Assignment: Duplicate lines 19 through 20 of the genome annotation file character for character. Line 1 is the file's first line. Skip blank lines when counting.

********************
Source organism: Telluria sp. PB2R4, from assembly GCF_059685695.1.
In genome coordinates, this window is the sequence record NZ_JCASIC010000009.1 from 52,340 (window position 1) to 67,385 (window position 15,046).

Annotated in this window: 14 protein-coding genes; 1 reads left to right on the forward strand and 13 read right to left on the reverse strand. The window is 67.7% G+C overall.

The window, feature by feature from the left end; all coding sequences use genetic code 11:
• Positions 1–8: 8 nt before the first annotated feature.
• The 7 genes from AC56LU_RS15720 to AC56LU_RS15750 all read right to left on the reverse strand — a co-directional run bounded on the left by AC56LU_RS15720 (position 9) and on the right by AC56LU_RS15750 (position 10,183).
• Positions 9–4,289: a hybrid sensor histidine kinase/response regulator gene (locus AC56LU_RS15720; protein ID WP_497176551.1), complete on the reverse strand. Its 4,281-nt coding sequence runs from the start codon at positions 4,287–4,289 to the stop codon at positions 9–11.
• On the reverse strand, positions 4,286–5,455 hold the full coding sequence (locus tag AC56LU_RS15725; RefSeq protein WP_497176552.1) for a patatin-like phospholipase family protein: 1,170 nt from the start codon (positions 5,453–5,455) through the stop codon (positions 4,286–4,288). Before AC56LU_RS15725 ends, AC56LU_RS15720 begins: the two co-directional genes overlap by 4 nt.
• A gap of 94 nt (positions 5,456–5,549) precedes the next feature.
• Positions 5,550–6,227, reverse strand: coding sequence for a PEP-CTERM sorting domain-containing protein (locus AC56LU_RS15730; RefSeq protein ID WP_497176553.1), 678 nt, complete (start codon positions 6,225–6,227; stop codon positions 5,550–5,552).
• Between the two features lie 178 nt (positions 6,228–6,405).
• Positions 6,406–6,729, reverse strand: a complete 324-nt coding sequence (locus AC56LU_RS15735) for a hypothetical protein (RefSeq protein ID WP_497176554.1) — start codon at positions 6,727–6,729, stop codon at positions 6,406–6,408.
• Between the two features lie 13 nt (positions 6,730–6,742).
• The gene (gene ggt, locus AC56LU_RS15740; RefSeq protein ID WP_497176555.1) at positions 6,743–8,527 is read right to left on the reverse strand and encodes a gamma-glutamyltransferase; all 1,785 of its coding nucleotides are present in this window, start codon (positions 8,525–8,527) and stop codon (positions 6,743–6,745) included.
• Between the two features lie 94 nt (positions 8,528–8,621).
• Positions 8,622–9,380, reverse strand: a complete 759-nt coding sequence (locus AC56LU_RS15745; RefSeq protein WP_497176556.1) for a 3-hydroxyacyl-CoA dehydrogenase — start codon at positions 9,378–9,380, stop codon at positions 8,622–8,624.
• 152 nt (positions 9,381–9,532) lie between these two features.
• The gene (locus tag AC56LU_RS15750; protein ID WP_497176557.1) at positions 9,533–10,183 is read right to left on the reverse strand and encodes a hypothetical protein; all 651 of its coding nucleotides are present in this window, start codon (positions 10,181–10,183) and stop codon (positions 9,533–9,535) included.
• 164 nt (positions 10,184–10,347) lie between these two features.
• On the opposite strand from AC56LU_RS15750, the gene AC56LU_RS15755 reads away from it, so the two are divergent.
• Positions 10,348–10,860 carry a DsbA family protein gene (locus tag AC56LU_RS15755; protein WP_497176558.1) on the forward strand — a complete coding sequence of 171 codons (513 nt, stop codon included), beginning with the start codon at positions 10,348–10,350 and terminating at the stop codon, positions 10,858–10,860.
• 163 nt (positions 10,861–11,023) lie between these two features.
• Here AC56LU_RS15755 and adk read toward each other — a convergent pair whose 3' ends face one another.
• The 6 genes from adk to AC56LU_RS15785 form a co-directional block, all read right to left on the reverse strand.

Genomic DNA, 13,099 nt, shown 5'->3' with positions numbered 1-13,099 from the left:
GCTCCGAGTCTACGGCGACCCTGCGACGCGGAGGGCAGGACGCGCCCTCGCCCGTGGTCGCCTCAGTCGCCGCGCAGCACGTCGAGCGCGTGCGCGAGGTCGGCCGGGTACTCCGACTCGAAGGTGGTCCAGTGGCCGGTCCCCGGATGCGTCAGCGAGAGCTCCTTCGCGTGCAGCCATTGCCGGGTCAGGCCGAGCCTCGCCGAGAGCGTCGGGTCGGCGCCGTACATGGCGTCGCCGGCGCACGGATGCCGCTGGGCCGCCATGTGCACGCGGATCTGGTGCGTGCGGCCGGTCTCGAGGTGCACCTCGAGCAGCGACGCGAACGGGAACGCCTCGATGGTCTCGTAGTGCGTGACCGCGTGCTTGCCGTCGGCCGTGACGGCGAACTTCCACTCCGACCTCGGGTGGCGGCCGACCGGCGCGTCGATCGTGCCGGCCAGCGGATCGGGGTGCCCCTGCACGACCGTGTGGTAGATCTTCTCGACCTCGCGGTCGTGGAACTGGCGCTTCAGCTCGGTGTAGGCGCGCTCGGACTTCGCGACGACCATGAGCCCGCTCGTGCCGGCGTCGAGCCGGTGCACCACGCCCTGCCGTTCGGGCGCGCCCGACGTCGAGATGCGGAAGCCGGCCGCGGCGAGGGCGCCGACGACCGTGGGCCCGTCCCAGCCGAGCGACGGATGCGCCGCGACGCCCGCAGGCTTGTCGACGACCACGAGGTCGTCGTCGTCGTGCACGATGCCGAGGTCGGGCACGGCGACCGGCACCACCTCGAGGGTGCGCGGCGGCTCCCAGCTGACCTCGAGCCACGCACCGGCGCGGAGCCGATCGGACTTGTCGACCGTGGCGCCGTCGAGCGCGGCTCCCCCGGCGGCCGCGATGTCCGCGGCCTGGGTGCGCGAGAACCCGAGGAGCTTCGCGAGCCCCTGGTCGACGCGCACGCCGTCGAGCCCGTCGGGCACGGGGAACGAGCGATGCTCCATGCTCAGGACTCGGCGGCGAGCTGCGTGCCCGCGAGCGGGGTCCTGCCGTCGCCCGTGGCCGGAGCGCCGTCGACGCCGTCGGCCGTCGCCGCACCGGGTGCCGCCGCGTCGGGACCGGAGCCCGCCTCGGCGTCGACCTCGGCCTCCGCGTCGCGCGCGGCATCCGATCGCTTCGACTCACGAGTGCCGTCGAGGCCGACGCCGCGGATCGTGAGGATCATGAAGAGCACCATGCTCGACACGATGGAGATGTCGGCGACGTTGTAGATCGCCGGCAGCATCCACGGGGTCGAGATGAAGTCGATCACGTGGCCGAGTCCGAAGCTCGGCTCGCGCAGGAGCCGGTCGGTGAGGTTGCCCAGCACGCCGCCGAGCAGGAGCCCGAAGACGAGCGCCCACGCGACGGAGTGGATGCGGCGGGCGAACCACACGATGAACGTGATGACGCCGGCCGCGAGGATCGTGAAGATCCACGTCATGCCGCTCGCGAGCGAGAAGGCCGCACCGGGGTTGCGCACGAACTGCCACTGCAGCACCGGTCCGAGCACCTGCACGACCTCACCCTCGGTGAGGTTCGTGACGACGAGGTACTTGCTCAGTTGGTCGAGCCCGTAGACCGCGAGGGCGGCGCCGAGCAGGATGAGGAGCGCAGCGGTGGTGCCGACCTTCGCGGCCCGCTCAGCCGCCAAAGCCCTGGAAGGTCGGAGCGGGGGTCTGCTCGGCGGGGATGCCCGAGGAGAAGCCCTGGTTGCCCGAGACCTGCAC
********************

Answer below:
• 164 nt (positions 10,184–10,347) lie between these two features.
• On the opposite strand from AC56LU_RS15750, the gene AC56LU_RS15755 reads away from it, so the two are divergent.